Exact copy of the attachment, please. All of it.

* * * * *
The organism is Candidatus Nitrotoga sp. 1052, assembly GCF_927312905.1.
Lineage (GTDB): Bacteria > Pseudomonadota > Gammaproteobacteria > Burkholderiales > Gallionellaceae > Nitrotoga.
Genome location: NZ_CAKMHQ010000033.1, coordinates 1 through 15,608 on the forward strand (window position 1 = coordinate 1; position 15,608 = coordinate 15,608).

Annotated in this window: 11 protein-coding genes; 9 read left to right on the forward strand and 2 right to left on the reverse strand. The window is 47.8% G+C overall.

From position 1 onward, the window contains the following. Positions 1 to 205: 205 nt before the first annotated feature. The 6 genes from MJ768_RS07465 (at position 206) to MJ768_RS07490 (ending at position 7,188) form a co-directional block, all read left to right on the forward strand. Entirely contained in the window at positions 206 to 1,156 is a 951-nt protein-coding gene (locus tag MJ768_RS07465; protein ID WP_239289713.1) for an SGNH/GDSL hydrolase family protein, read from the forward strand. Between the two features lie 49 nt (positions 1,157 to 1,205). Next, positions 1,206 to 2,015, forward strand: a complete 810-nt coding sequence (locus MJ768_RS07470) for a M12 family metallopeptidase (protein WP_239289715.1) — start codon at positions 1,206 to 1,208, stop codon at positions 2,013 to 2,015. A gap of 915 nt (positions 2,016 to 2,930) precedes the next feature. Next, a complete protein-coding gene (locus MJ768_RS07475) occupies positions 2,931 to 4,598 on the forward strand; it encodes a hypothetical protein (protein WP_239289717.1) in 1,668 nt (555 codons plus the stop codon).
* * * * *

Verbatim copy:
The organism is Candidatus Nitrotoga sp. 1052, assembly GCF_927312905.1.
Lineage (GTDB): Bacteria > Pseudomonadota > Gammaproteobacteria > Burkholderiales > Gallionellaceae > Nitrotoga.
Genome location: NZ_CAKMHQ010000033.1, coordinates 1 through 15,608 on the forward strand (window position 1 = coordinate 1; position 15,608 = coordinate 15,608).

Annotated in this window: 11 protein-coding genes; 9 read left to right on the forward strand and 2 right to left on the reverse strand. The window is 47.8% G+C overall.

From position 1 onward, the window contains the following. Positions 1 to 205: 205 nt before the first annotated feature. The 6 genes from MJ768_RS07465 (at position 206) to MJ768_RS07490 (ending at position 7,188) form a co-directional block, all read left to right on the forward strand. Entirely contained in the window at positions 206 to 1,156 is a 951-nt protein-coding gene (locus tag MJ768_RS07465; protein ID WP_239289713.1) for an SGNH/GDSL hydrolase family protein, read from the forward strand. Between the two features lie 49 nt (positions 1,157 to 1,205). Next, positions 1,206 to 2,015, forward strand: a complete 810-nt coding sequence (locus MJ768_RS07470) for a M12 family metallopeptidase (protein WP_239289715.1) — start codon at positions 1,206 to 1,208, stop codon at positions 2,013 to 2,015. A gap of 915 nt (positions 2,016 to 2,930) precedes the next feature. Next, a complete protein-coding gene (locus MJ768_RS07475) occupies positions 2,931 to 4,598 on the forward strand; it encodes a hypothetical protein (protein WP_239289717.1) in 1,668 nt (555 codons plus the stop codon).